Figure 1: Benchmark A2 mesh modifications, final mesh size
For tutorial B4 Mesh Optimization, the benchmark begins in the section Creating a Second Local Mesh. The changes made to the Global Mesh Settings include manually specifying the number of cells in cartesian space and adjusting the number of refining cells for the second mesh control. The total number of cells after these modifications is 501,667. (Figure 2)
Figure 2: Benchmark B4 mesh modifications, final mesh size
For tutorial C5 Rotating Impeller, the global mesh setting was increased to Level 5. The total number of cells after this modification is 190,800. (Figure 3)
Figure 3: Benchmark C5 mesh modifications, final mesh size
In this study, we utilized five different workstations for evaluating SOLIDWORKS Flow Simulation performance. The CPUs range from 7th generation to 11th generation Intel and AMD Ryzen Threadripper Pro 5000 series processors. In general terms, these are workstations you could have purchased six years ago to something you can purchase today. The workstation models and key component specifications are in Figure 4.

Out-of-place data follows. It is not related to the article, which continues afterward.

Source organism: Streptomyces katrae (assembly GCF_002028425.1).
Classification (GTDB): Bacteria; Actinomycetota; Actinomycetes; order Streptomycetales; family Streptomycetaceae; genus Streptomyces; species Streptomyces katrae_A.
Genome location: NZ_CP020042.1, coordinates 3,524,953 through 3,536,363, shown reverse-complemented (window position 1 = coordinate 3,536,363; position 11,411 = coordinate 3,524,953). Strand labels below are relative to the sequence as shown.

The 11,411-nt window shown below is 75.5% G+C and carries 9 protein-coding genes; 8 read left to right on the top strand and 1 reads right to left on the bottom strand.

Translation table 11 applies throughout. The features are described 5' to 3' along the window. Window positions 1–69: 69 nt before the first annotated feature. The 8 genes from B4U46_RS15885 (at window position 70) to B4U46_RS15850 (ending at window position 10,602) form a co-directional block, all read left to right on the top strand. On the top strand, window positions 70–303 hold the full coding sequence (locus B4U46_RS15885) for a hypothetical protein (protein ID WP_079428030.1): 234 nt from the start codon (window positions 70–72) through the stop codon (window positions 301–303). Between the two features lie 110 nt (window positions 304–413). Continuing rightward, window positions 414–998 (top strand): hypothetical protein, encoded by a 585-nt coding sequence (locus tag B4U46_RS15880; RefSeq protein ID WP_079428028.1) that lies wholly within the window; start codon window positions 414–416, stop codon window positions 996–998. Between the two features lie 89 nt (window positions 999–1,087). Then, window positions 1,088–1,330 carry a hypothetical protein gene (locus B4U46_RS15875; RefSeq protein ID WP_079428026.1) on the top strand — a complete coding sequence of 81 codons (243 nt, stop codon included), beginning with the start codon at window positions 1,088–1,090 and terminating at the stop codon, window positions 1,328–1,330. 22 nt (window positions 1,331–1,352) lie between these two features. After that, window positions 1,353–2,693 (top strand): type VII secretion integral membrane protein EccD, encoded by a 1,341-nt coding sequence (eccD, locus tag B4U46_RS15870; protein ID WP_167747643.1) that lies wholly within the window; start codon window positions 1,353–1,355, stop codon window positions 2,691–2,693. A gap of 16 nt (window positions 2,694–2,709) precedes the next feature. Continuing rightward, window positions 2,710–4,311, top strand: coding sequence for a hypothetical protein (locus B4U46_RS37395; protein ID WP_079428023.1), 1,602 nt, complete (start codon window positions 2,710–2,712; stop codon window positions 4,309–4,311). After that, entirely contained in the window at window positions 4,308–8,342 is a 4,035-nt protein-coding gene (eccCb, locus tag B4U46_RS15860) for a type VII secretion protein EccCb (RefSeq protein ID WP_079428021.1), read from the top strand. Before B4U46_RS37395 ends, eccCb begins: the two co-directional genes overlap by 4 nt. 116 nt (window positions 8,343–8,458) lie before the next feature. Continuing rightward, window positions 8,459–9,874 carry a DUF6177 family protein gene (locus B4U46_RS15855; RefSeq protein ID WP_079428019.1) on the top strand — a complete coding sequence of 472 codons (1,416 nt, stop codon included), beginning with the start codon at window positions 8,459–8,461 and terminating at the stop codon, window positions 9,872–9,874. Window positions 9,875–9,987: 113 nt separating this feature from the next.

Figure 4: Workstation specifications used for benchmark testing
Prior to solving these benchmark models, we would often refer customers to SOLIDWORKS Knowledge Base article S-034487 “Usage of multiple CPUs and influence on solution time”. This article, and the included FAQID document, are what we have referenced for several years to guide customers toward better-informed decisions for improving SOLIDWORKS Flow Simulation performance. The new version of this article can be found in the Dassault Systèmes Support Knowledge Base, QA Article QA00000109363. (Login required for access.)